“For several of the complex issues identified in the EO — from the government’s approach to open-source foundation models, to its approach to content provenance and authentication, to a new regime of mandatory disclosures from the developers of potentially high risk foundation models — extensive stakeholder consultation will be required. We must ensure that efforts to address the risks of AI do not impinge on lawful uses, undermine people’s privacy and self-expression, or thwart robust, open competition in technological development.”
CDT and other civil society organizations have long called for a number of the actions set forth in the EO. In particular, the Order calls for actions from several agencies to prevent the use of AI in ways that subject people to adverse decisions and treatment, including:
- Requiring the Secretary of Labor to develop principles and best practices to mitigate potential harms from AI-based tracking of workers’ activities and productivity;
- Calling on the Department of Housing and Urban Development and Consumer Financial Protection Bureau to develop guidance addressing how the use of algorithmic tenant screening and algorithmic targeting of advertising for housing and credit can lead to discriminatory outcomes that violate existing laws;
- Encouraging the Federal Trade Commission to exercise its rulemaking and enforcement authorities to ensure fair competition in the AI marketplace;
- Instructing departments and agencies, including the Department of Health and Human Services and the Department of Agriculture, to exercise their authorities to ensure that use of AI does not undermine the equitable administration of government programs and benefits; and
- Requiring the Department of Education to develop resources, policies, and guidance to promote the safe, responsible, and nondiscriminatory use of AI in education.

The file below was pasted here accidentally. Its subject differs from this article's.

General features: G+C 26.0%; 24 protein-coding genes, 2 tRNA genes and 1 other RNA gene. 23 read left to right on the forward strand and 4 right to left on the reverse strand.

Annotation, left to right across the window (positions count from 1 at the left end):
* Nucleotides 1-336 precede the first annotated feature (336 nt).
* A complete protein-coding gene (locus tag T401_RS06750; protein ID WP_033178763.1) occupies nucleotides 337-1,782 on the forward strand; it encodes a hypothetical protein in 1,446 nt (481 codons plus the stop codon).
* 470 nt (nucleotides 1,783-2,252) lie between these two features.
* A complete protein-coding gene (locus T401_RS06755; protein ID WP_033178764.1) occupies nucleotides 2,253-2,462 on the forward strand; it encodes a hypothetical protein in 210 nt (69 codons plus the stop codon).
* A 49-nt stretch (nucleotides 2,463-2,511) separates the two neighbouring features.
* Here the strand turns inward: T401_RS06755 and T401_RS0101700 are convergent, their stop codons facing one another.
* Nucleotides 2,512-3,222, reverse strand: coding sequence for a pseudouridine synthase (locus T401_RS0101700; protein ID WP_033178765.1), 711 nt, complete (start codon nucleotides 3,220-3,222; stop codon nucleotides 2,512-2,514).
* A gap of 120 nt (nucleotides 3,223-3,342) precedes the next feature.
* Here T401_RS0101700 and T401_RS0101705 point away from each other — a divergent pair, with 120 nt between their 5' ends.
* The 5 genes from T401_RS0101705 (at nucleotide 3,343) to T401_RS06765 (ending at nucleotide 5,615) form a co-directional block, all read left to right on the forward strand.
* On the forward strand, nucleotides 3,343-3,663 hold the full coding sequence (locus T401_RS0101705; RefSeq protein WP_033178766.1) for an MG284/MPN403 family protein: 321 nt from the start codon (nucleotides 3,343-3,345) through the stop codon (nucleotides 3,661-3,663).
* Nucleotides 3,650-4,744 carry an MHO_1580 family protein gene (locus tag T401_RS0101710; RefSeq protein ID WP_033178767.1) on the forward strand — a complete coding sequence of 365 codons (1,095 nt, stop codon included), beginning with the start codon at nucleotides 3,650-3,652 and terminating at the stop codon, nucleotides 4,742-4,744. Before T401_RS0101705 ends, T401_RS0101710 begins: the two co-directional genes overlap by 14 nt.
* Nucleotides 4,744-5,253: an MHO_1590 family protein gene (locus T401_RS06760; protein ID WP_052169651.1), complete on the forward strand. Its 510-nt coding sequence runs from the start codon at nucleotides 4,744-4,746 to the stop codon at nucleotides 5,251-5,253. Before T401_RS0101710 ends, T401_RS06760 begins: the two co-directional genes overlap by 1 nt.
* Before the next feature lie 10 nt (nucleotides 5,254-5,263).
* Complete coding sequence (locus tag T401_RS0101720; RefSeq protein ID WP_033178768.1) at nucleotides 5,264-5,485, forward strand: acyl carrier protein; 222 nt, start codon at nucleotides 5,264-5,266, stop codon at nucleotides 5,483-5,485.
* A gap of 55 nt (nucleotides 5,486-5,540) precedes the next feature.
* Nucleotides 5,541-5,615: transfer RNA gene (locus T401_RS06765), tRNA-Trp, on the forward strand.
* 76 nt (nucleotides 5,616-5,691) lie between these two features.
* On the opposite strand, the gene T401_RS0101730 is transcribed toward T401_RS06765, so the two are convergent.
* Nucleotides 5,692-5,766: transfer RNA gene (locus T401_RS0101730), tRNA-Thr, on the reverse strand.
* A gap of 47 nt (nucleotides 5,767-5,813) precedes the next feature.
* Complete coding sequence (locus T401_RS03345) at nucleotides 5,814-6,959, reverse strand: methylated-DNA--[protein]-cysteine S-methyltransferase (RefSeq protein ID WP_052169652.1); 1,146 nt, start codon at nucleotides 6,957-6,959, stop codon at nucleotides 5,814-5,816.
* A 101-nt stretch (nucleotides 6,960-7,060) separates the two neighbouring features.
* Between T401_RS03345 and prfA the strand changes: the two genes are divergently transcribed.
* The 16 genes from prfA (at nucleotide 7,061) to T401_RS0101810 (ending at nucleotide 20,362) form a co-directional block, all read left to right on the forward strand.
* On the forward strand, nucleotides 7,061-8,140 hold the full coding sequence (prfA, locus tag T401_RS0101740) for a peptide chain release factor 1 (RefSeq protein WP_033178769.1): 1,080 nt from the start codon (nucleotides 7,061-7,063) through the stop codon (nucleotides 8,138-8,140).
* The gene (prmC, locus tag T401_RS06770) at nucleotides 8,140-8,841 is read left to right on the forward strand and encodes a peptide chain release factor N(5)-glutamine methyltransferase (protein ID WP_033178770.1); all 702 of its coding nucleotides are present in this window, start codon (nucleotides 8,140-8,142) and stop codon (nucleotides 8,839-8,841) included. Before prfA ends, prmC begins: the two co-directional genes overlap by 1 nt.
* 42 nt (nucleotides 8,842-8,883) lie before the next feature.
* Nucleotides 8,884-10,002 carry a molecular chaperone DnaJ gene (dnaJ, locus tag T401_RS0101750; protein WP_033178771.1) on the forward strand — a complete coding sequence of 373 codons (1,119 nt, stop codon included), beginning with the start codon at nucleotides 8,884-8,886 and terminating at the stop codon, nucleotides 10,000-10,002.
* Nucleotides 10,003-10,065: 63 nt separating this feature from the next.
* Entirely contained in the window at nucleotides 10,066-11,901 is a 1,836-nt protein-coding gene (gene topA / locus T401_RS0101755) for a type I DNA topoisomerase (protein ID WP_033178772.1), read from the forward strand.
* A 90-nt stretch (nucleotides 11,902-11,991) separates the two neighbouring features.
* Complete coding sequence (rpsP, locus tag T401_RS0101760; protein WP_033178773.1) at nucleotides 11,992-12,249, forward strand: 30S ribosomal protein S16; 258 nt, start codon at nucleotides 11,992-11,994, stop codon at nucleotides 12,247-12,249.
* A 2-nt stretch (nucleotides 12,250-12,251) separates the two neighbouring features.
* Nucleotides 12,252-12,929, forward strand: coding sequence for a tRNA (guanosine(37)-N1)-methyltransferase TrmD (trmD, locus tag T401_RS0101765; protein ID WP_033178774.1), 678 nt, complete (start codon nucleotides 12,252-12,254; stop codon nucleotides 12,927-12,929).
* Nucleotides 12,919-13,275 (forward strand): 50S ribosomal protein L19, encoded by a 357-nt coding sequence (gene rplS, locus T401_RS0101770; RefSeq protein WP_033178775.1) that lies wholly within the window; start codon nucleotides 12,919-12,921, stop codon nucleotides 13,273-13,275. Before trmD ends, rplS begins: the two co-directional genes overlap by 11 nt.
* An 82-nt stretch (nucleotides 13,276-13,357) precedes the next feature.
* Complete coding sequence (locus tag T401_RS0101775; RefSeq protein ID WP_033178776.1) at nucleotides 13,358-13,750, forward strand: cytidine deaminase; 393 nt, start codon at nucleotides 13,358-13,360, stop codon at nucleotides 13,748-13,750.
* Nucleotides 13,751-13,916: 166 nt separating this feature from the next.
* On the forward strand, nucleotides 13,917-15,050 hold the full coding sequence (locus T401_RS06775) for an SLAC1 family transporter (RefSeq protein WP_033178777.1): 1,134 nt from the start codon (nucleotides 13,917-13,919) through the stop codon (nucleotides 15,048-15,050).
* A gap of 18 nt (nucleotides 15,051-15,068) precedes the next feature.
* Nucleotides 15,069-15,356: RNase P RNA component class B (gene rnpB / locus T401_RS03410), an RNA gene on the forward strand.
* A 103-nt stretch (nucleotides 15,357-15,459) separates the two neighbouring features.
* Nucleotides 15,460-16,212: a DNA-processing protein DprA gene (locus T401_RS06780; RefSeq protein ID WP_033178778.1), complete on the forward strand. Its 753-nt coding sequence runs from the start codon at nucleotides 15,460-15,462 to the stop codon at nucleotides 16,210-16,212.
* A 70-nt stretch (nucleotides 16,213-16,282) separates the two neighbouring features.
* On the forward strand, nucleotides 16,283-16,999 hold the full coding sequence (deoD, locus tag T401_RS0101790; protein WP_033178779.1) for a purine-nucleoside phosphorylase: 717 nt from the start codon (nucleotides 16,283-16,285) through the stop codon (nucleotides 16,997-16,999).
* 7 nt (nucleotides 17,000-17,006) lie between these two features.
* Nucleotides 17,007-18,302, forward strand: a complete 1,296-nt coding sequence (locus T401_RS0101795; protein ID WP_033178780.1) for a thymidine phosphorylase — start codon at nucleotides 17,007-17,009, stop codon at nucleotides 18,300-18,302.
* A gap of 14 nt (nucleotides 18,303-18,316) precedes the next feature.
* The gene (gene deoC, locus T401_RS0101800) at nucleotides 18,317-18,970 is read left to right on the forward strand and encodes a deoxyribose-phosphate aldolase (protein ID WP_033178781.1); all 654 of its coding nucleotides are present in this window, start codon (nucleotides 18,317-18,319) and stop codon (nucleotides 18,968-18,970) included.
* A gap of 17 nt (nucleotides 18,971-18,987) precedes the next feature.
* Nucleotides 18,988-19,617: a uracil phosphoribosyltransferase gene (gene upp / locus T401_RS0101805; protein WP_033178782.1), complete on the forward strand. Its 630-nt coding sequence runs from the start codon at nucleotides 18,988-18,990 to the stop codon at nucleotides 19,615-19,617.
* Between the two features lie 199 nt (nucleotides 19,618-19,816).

The Executive Order also requires the Department of Commerce to examine existing and potential standards and methods to establish the provenance of non-AI-generated content and advance capabilities around watermarking for AI-generated content. Further, the Order directs agencies to take steps to strengthen their cybersecurity measures, improve processes for evaluating AI risks when procuring systems, assess their purchasing and use of people’s personal data, and strengthen the federal workforce capacity to oversee and implement AI risk management procedures.
Key provisions of the EO relate to the federal government’s own development, procurement, and use of AI, an area where CDT and other civil society organizations have long called for federal leadership. More detailed guidance from the Office of Management & Budget to govern federal agencies use of AI is expected imminently.
The Center for Democracy & Technology (CDT) is the leading nonpartisan, nonprofit organization fighting to advance civil rights and civil liberties in the digital age. We shape technology policy, governance, and design with a focus on equity and democratic values. Established in 1994, CDT has been a trusted advocate for digital rights since the earliest days of the internet. The organization is headquartered in Washington, D.C., and has a Europe Office in Brussels, Belgium.